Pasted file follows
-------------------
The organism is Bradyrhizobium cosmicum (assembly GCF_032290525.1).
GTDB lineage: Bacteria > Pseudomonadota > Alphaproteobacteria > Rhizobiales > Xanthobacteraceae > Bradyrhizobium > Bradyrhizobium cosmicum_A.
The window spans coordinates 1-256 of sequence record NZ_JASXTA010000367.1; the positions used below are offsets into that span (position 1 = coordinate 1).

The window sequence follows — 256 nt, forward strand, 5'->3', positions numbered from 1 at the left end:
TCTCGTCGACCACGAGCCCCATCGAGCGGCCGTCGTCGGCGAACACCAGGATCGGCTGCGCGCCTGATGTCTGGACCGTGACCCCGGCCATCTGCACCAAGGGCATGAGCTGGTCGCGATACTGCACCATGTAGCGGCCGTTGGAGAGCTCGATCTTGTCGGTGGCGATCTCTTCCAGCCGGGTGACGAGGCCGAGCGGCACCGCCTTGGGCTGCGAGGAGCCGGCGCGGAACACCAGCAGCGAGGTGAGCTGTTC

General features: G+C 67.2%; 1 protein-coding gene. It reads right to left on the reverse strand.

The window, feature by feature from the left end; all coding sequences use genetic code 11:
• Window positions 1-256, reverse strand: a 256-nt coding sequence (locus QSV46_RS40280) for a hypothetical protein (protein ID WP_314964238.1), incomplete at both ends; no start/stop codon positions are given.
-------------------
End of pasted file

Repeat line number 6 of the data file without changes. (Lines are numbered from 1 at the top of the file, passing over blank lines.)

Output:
General features: G+C 67.2%; 1 protein-coding gene. It reads right to left on the reverse strand.